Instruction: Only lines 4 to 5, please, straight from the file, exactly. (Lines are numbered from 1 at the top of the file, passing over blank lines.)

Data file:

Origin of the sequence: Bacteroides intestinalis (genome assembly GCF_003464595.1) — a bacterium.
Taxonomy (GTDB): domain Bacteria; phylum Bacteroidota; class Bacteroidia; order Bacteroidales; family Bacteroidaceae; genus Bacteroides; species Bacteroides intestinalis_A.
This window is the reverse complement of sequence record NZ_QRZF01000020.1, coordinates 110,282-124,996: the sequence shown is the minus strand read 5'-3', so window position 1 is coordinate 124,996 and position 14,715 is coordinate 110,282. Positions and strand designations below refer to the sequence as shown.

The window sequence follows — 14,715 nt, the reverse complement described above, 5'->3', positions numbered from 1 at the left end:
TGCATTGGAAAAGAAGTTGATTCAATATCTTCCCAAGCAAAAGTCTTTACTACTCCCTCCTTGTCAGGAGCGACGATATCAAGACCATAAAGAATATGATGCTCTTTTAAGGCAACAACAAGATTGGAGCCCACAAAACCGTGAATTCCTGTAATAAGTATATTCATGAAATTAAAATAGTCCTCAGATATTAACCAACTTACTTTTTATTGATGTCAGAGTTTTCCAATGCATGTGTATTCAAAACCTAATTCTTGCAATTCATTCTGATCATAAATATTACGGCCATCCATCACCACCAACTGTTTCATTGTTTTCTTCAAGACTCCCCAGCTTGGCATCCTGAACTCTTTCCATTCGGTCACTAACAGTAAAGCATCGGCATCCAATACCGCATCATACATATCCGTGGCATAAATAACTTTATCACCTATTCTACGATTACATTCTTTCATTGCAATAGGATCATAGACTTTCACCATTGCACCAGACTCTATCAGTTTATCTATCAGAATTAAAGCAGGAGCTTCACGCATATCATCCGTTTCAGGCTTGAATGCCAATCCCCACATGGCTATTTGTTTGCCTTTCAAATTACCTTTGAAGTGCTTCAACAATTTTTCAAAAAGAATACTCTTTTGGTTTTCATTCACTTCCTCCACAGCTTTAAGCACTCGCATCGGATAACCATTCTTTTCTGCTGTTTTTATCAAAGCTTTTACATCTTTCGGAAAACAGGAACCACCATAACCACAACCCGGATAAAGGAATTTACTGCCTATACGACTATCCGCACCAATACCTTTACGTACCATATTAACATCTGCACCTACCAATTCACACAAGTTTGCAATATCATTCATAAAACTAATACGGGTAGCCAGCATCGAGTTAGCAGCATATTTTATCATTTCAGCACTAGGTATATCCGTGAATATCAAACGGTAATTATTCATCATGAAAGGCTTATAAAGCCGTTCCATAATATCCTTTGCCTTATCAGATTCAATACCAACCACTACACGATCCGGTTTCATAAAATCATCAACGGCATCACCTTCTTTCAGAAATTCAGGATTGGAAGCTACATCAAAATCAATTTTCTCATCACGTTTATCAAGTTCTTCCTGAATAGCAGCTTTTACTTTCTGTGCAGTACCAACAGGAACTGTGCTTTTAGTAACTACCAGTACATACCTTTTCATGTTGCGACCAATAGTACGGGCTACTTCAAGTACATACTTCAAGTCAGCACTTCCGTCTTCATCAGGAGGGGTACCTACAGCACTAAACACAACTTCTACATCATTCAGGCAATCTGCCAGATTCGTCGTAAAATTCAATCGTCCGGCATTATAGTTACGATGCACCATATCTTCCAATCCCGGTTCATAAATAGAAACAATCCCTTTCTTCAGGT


The window sequence follows — 14,715 nt, the reverse complement described above, 5'->3', positions numbered from 1 at the left end:
TGCATTGGAAAAGAAGTTGATTCAATATCTTCCCAAGCAAAAGTCTTTACTACTCCCTCCTTGTCAGGAGCGACGATATCAAGACCATAAAGAATATGATGCTCTTTTAAGGCAACAACAAGATTGGAGCCCACAAAACCGTGAATTCCTGTAATAAGTATATTCATGAAATTAAAATAGTCCTCAGATATTAACCAACTTACTTTTTATTGATGTCAGAGTTTTCCAATGCATGTGTATTCAAAACCTAATTCTTGCAATTCATTCTGATCATAAATATTACGGCCATCCATCACCACCAACTGTTTCATTGTTTTCTTCAAGACTCCCCAGCTTGGCATCCTGAACTCTTTCCATTCGGTCACTAACAGTAAAGCATCGGCATCCAATACCGCATCATACATATCCGTGGCATAAATAACTTTATCACCTATTCTACGATTACATTCTTTCATTGCAATAGGATCATAGACTTTCACCATTGCACCAGACTCTATCAGTTTATCTATCAGAATTAAAGCAGGAGCTTCACGCATATCATCCGTTTCAGGCTTGAATGCCAATCCCCACATGGCTATTTGTTTGCCTTTCAAATTACCTTTGAAGTGCTTCAACAATTTTTCAAAAAGAATACTCTTTTGGTTTTCATTCACTTCCTCCACAGCTTTAAGCACTCGCATCGGATAACCATTCTTTTCTGCTGTTTTTATCAAAGCTTTTACATCTTTCGGAAAACAGGAACCACCATAACCACAACCCGGATAAAGGAATTTACTGCCTATACGACTATCCGCACCAATACCTTTACGTACCATATTAACATCTGCACCTACCAATTCACACAAGTTTGCAATATCATTCATAAAACTAATACGGGTAGCCAGCATCGAGTTAGCAGCATATTTTATCATTTCAGCACTAGGTATATCCGTGAATATCAAACGGTAATTATTCATCATGAAAGGCTTATAAAGCCGTTCCATAATATCCTTTGCCTTATCAGATTCAATACCAACCACTACACGATCCGGTTTCATAAAATCATCAACGGCATCACCTTCTTTCAGAAATTCAGGATTGGAAGCTACATCAAAATCAATTTTCTCATCACGTTTATCAAGTTCTTCCTGAATAGCAGCTTTTACTTTCTGTGCAGTACCAACAGGAACTGTGCTTTTAGTAACTACCAGTACATACCTTTTCATGTTGCGACCAATAGTACGGGCTACTTCAAGTACATACTTCAAGTCAGCACTTCCGTCTTCATCAGGAGGGGTACCTACAGCACTAAACACAACTTCTACATCATTCAGGCAATCTGCCAGATTCGTCGTAAAATTCAATCGTCCGGCATTATAGTTACGATGCACCATATCTTCCAATCCCGGTTCATAAATAGAAACAATCCCTTTCTTCAGGT